I am so grossly behind on reviews that it hurts. Ah, post-Cannonball lethargy! Anyway, this was a very good story: bittersweet with poignant glimpses into close family relationships strained by death, jealousy, prejudice, and alienation. June, the protagonist, feels lost in the world following the death of her uncle. She’s born very much from the Loner Girl mold, an introvert who sees herself as irredeemably weird but who nonetheless manages to get along with people around her (and even attract attention from boys) when she puts the effort in. The relationship between her and her older sister – two girls feeling a chasm between them, trying to bridge it but not trying too hard for fear of getting hurt — was heartbreaking and felt all too real. This and other fragmented relationships in the novel were just a few of several reasons why this book felt very painful to read at times.

I was alive but not really cognizant of the emergence of HIV/AIDS (the epidemic central to the foundation of the novel,) but I have long been curious about both the pathology of the virus and about the curious intersection of paranoia and bigotry that made AIDS such a controversial, willfully misunderstood disease. Reading Tell the Wolves I’m Home didn’t, therefore, stir up any painful memories for me, but it did offer a really powerful and unflinching look at how those living with AIDS, and even those who died of the disease, like Finn, were demonized rather than comforted and loved.

Anyway, I read this over a month ago, so I have forgotten a lot of the details I might otherwise mention in a review, but I can say for certain that I really liked the book and would definitely recommend it.

alwaysanswerb’s #CBR5 Review 54: Warrior by Zoe Archer

Goodreads: “To most people, the realm of magic is the stuff of nursery rhymes and dusty libraries. But for Capt. Gabriel Huntley, it’s become quite real and quite dangerous…

The vicious attack Capt. Gabriel Huntley witnesses in a dark alley sparks a chain of events that will take him to the ends of the Earth and beyond—where what is real and what is imagined become terribly confused. And frankly, Huntley couldn’t be more pleased. Intrigue, danger, and a beautiful woman in distress—just what he needs.

Raised thousands of miles from England, Thalia Burgess is no typical Victorian lady. A good thing, because a proper lady would have no hope of recovering the priceless magical artifact Thalia is after. Huntley’s assistance might come in handy, though she has to keep him in the dark. But this distractingly handsome soldier isn’t easy to deceive…”

This was a fun book. It could be that I don’t delve into steampunk much, so I’m not fatigued by it, but Warrior rose above a lot of the other romance I’ve read recently. The characters themselves weren’t especially unique to historical romance; Huntley is a fairly standard Protector and Thalia is the woman who never learned her place, which of course dazzles Huntley because a docile lady is never an interesting one. They’re both also White Saviors, but that’s another story.

Something I think Archer did nicely here was that she had a good instinct for detail: she included enough to make the world in Warrior vivid and engaging, but not so much as to overwhelm the reader. I also thought she built great romantic tension between the two leads and paced their “union” really well. Theirs was a partnership that benefited both of them and made them better together than either of them would have been on their own, which speaks to a human companionship that doesn’t always leap out of a lot of PNR. (As an aside — since I’ve called it both in this review, is magic/steampunk romance “historical” romance or “paranormal” romance?) In any case, this one is recommended.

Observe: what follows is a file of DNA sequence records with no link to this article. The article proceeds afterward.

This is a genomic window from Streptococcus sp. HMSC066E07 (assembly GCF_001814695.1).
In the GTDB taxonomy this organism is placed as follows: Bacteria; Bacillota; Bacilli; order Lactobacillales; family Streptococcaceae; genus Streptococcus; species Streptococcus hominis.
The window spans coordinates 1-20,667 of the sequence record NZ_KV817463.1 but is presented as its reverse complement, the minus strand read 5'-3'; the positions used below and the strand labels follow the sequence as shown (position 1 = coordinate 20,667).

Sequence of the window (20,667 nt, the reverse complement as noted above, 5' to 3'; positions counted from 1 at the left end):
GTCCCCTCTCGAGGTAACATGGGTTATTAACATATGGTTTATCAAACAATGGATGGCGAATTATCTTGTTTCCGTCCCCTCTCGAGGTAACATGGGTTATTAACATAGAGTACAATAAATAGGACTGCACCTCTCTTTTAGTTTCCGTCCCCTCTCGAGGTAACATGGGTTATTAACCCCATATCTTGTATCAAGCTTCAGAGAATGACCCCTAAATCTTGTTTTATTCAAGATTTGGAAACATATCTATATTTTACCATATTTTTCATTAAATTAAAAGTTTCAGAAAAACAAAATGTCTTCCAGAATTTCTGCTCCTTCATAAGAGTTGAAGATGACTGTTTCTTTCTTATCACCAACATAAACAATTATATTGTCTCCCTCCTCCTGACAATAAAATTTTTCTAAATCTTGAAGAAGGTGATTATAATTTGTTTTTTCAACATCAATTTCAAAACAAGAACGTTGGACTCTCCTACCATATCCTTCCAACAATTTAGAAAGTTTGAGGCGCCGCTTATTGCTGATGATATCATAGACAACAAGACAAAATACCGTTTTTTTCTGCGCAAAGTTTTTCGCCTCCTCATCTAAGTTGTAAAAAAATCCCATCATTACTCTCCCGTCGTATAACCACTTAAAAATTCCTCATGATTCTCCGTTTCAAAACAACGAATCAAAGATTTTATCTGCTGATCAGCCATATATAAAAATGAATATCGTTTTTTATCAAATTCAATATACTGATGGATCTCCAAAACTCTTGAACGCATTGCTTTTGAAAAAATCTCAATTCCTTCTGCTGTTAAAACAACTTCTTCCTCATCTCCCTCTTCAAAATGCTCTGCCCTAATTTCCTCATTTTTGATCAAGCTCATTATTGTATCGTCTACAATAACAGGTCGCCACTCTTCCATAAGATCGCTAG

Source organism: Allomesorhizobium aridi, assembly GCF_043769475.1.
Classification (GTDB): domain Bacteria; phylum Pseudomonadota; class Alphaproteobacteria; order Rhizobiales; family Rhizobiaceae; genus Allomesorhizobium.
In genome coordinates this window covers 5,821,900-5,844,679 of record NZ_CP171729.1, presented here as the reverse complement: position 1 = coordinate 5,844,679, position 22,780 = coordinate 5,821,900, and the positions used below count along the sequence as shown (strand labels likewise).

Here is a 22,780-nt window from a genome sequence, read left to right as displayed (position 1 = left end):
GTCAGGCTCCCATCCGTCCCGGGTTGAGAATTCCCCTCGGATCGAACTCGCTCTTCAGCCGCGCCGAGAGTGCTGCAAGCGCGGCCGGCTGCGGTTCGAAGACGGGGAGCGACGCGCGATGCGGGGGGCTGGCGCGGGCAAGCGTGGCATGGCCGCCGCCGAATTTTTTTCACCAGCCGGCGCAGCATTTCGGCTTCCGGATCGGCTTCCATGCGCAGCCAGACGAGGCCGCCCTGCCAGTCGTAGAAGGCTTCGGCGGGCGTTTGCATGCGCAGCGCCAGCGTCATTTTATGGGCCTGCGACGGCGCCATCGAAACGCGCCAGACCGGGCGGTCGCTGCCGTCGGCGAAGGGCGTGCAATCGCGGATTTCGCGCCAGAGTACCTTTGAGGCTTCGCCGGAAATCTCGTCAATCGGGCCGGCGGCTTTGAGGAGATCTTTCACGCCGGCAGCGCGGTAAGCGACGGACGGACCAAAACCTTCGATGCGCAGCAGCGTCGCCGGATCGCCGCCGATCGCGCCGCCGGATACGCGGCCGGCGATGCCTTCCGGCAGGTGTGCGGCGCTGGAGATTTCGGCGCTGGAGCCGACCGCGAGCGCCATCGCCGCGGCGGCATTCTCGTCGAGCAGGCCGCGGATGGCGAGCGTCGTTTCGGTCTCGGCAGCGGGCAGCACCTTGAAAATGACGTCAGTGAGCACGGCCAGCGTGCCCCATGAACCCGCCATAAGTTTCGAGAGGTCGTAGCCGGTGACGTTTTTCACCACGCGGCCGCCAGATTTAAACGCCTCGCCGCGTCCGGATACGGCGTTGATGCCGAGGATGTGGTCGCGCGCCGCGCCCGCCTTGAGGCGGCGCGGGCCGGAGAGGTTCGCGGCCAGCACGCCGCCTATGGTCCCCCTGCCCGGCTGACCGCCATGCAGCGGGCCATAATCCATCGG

alwaysanswerb’s #CBR5 Review 53: Wool by Hugh Howey

Goodreads: In a ruined and toxic landscape, a community exists in a giant silo underground, hundreds of stories deep. There, men and women live in a society full of regulations they believe are meant to protect them. Sheriff Holston, who has unwaveringly upheld the silo’s rules for years, unexpectedly breaks the greatest taboo of all: He asks to go outside.

His fateful decision unleashes a drastic series of events. An unlikely candidate is appointed to replace him: Juliette, a mechanic with no training in law, whose special knack is fixing machines. Now Juliette is about to be entrusted with fixing her silo, and she will soon learn just how badly her world is broken. The silo is about to confront what its history has only hinted about and its inhabitants have never dared to whisper. Uprising.

I got into the game very late with this one, but in the case of this book, better late than never — this was a fantastic novel that I really enjoyed and can’t wait to keep going with the series. I love the story behind the publication of Wool, as well: that a truly talented author saw success based on the merit of his once little-known story.

Since Wool has already been pretty acclaimed amongst Cannonballers, I won’t really go on at length about it. I do want to, in particular, praise the characterization and that Howey’s gradual introductions of new character POVs didn’t ever feel overwhelming or excessive. Each added POV rounded out the developing story by providing insight into the different factions within the silo. Regarding his stories, Howey has said: “A theme in my books is the celebration of overcoming odds and of not allowing the cruelty of the universe to change who you are in the process.” Indeed, his characters are imbued with different backgrounds and motivations that inform their actions, but even within the context of uprising, class warfare, and “choosing sides,” the main players have an individual light that makes them more compelling and human than simply a rote war drone or even the stock iconoclast rebel.

Looking forward to Shift and eventually Dust.